Contact Us

Where does the term "Amen" come from?

Where does the term "Amen" come from?


According to the Talmud,1 the Hebrew word "amen" (pronounced "ah-men" or, in Ashkenazi pronunciation, "uh-main") is related to the word "amanah," meaning truthfulness, credence or belief. When we hear another reciting a blessing we respond with "amen"; thus affirming that we believe that which has just been said.

In addition, amen (אמן) is an acronym for the Hebrew words א-ל מלך נאמן, (El Melech Ne'eman), meaning "G‑d, the trustworthy King."

Shabbat Shalom,

Rabbi Eliezer Posner


Shevuot 36a.

Eliezer Posner is a former member of the Ask the Rabbi team.
All names of persons and locations or other identifying features referenced in these questions have been omitted or changed to preserve the anonymity of the questioners.
© Copyright, all rights reserved. If you enjoyed this article, we encourage you to distribute it further, provided that you comply with's copyright policy.
Join the Discussion
Sort By:
1000 characters remaining
Eliyahu North Miami August 23, 2017

A.M.E.N HaShem Melech, HaShem Malach, HaShem Miloch, which means G-d is King Today, Yesterday &Tomorrow. El is King always... Reply

Anonymous Seoul August 21, 2014

Is there a mystical interpretation of the meaning of "amen?" Reply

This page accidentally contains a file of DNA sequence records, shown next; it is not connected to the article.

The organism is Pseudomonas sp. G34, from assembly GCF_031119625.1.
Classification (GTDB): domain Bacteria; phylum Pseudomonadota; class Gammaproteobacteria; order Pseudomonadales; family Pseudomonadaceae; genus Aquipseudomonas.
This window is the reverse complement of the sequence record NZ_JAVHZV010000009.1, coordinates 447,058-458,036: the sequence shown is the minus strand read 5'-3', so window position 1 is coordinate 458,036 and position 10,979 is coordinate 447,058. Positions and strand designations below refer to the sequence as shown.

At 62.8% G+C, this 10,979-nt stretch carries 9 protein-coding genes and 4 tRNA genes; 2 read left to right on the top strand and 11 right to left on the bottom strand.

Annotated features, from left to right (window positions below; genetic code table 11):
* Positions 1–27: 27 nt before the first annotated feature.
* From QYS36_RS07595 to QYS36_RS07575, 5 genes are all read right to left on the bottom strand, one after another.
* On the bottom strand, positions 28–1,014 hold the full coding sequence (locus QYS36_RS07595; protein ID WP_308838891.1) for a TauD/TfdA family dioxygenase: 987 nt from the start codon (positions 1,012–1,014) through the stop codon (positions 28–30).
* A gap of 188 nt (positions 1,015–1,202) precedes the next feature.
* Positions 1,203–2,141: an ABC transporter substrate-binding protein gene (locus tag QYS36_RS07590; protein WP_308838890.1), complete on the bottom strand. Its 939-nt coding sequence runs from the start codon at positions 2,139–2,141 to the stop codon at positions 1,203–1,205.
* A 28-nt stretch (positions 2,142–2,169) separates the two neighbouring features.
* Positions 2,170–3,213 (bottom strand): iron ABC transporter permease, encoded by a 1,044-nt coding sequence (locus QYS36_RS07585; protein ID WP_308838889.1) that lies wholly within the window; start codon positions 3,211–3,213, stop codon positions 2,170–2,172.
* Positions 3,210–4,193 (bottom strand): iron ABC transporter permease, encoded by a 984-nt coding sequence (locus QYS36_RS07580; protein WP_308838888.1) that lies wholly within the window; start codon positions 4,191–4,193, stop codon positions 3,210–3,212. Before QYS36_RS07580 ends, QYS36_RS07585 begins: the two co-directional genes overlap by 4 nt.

Anonymous KSA October 27, 2013 Christians say either 'Ahh-men' or 'Ay-men'.

The 'Ahh-men' pronunciation tends to be a bit more formal and used in liturgy, choral music, etc.


For Jews, Amen is also an acronym for El Melech Ne'eman, which means "Mighty, Faithful King".


Muslims use Amen (Amin or Ameen) in the same way as Christians and Jews, even though the word do Reply

Menachem Posner for Montreal, Quebec via March 3, 2011

To Anonymous in Danville: Think of the Hebrew word נאמן, meaning trustworthy, or the word אמונה, meaning belief. The root of both words is אמן. Reply

Anonymous Danville, CA. via February 25, 2011

What are the roots of the word "amanah". I do not see it anywhere as a Hebrew word connected to the meaning offered.

Thank You Reply

Mordi WC November 14, 2010

Excellent Short, sweet and complete. Just what i was looking for. Fits in perfectly with what is considered perhaps its most important use: Kaddish- V'imru Amen followed by the zenith line of the entire prayer " Amen Shmay Rabba ... Ulmaya Itborech " ... " Amen. May His Great Name Be Blessed Forever and Ever and Ever " as per Rabbi Tzvi.

Thank you. Reply

Kelly Rae Sydney, AU November 26, 2008

Excellent info. I had no idea about the acronym. Thank you. Reply

Related Topics